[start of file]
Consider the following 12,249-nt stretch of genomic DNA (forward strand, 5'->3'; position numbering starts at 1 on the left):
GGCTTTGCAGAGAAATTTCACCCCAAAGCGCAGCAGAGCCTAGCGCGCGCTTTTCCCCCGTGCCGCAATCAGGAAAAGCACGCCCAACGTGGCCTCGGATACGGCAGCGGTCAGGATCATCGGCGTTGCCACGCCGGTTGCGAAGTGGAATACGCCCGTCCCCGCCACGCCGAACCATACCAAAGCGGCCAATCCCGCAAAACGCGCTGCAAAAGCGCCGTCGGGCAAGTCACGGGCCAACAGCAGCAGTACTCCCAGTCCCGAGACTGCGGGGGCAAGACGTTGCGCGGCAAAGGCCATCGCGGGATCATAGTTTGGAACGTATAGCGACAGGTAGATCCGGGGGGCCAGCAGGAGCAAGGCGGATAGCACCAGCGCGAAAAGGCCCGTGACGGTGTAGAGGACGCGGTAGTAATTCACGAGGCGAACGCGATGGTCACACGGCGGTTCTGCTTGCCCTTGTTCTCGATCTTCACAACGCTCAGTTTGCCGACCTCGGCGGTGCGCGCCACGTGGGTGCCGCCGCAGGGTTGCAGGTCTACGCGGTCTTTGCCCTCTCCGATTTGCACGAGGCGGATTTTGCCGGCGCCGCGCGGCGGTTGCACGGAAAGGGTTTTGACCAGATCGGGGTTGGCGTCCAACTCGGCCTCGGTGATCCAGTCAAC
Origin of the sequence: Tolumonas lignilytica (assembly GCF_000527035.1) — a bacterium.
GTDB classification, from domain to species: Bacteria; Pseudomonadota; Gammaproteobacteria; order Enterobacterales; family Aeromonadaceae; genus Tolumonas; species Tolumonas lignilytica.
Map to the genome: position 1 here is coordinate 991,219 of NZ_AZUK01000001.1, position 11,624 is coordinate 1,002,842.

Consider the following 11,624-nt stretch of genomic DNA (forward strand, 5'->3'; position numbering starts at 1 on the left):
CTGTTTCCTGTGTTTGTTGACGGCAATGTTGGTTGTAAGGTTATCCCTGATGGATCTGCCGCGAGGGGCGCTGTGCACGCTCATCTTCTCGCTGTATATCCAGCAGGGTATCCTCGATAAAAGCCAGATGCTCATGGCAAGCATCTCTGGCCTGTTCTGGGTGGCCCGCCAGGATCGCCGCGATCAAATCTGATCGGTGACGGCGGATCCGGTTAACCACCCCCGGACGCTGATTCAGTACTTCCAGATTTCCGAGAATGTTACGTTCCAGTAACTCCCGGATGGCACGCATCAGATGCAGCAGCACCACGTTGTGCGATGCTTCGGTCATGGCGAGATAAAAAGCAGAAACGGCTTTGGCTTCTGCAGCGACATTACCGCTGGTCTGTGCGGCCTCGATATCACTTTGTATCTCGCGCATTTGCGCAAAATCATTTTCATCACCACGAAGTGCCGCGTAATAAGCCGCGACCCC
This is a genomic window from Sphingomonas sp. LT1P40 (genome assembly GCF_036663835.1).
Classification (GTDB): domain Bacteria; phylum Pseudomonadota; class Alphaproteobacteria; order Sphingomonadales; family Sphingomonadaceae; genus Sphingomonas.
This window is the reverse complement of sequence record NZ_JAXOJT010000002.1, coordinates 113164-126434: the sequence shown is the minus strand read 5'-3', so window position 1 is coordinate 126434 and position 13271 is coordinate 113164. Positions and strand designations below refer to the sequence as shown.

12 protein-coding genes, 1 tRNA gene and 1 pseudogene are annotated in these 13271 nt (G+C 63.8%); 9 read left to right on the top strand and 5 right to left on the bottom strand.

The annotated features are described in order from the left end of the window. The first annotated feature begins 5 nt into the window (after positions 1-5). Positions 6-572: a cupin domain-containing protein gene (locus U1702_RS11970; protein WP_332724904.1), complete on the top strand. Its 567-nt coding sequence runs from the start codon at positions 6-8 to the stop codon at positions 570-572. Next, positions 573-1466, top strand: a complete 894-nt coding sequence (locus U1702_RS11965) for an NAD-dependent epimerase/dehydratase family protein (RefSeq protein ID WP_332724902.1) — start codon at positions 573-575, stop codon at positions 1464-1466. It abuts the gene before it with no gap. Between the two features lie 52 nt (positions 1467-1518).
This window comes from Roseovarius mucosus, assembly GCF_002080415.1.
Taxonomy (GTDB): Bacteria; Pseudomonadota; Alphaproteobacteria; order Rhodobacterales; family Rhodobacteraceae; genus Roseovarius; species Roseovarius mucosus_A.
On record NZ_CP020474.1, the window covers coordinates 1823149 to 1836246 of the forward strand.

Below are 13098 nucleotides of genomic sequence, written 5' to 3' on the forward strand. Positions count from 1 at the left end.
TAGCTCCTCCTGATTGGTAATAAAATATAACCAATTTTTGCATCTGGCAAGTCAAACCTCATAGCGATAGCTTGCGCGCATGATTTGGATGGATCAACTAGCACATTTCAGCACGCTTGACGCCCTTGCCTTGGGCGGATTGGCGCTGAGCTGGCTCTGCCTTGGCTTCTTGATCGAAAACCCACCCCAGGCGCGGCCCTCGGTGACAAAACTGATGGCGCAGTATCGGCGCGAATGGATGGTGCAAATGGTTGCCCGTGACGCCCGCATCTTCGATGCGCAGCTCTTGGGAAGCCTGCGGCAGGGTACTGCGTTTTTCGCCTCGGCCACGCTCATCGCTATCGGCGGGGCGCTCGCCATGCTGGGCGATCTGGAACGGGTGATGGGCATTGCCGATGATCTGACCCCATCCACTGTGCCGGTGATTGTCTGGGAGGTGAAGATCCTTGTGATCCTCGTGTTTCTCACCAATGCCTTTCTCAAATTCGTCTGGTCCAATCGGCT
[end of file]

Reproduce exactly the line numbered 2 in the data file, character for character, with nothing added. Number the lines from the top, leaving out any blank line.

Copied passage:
GGCTTTGCAGAGAAATTTCACCCCAAAGCGCAGCAGAGCCTAGCGCGCGCTTTTCCCCCGTGCCGCAATCAGGAAAAGCACGCCCAACGTGGCCTCGGATACGGCAGCGGTCAGGATCATCGGCGTTGCCACGCCGGTTGCGAAGTGGAATACGCCCGTCCCCGCCACGCCGAACCATACCAAAGCGGCCAATCCCGCAAAACGCGCTGCAAAAGCGCCGTCGGGCAAGTCACGGGCCAACAGCAGCAGTACTCCCAGTCCCGAGACTGCGGGGGCAAGACGTTGCGCGGCAAAGGCCATCGCGGGATCATAGTTTGGAACGTATAGCGACAGGTAGATCCGGGGGGCCAGCAGGAGCAAGGCGGATAGCACCAGCGCGAAAAGGCCCGTGACGGTGTAGAGGACGCGGTAGTAATTCACGAGGCGAACGCGATGGTCACACGGCGGTTCTGCTTGCCCTTGTTCTCGATCTTCACAACGCTCAGTTTGCCGACCTCGGCGGTGCGCGCCACGTGGGTGCCGCCGCAGGGTTGCAGGTCTACGCGGTCTTTGCCCTCTCCGATTTGCACGAGGCGGATTTTGCCGGCGCCGCGCGGCGGTTGCACGGAAAGGGTTTTGACCAGATCGGGGTTGGCGTCCAACTCGGCCTCGGTGATCCAGTCAAC